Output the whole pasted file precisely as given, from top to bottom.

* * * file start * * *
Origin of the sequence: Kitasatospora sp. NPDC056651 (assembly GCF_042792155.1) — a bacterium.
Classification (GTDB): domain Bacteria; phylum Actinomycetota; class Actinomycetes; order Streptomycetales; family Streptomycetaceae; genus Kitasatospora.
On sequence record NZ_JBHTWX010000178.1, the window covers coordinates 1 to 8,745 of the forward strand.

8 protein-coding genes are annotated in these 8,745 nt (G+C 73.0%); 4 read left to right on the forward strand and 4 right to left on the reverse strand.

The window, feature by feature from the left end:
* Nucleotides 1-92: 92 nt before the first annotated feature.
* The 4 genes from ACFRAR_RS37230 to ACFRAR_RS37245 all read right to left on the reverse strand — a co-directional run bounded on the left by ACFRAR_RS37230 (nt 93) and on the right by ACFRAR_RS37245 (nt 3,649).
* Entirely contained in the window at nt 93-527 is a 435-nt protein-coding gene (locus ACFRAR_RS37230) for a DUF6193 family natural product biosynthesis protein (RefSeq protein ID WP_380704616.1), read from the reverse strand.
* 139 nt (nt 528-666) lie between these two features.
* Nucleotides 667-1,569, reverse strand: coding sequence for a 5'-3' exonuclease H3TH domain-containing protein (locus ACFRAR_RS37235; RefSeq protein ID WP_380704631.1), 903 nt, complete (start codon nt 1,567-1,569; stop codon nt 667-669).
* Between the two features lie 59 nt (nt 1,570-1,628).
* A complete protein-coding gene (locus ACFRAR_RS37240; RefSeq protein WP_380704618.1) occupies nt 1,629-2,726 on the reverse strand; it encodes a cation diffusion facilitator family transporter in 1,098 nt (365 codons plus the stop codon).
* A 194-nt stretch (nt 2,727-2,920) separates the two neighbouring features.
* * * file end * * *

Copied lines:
Origin of the sequence: Kitasatospora sp. NPDC056651 (assembly GCF_042792155.1) — a bacterium.
Classification (GTDB): domain Bacteria; phylum Actinomycetota; class Actinomycetes; order Streptomycetales; family Streptomycetaceae; genus Kitasatospora.
On sequence record NZ_JBHTWX010000178.1, the window covers coordinates 1 to 8,745 of the forward strand.

8 protein-coding genes are annotated in these 8,745 nt (G+C 73.0%); 4 read left to right on the forward strand and 4 right to left on the reverse strand.

The window, feature by feature from the left end:
* Nucleotides 1-92: 92 nt before the first annotated feature.
* The 4 genes from ACFRAR_RS37230 to ACFRAR_RS37245 all read right to left on the reverse strand — a co-directional run bounded on the left by ACFRAR_RS37230 (nt 93) and on the right by ACFRAR_RS37245 (nt 3,649).
* Entirely contained in the window at nt 93-527 is a 435-nt protein-coding gene (locus ACFRAR_RS37230) for a DUF6193 family natural product biosynthesis protein (RefSeq protein ID WP_380704616.1), read from the reverse strand.
* 139 nt (nt 528-666) lie between these two features.
* Nucleotides 667-1,569, reverse strand: coding sequence for a 5'-3' exonuclease H3TH domain-containing protein (locus ACFRAR_RS37235; RefSeq protein ID WP_380704631.1), 903 nt, complete (start codon nt 1,567-1,569; stop codon nt 667-669).
* Between the two features lie 59 nt (nt 1,570-1,628).
* A complete protein-coding gene (locus ACFRAR_RS37240; RefSeq protein WP_380704618.1) occupies nt 1,629-2,726 on the reverse strand; it encodes a cation diffusion facilitator family transporter in 1,098 nt (365 codons plus the stop codon).
* A 194-nt stretch (nt 2,727-2,920) separates the two neighbouring features.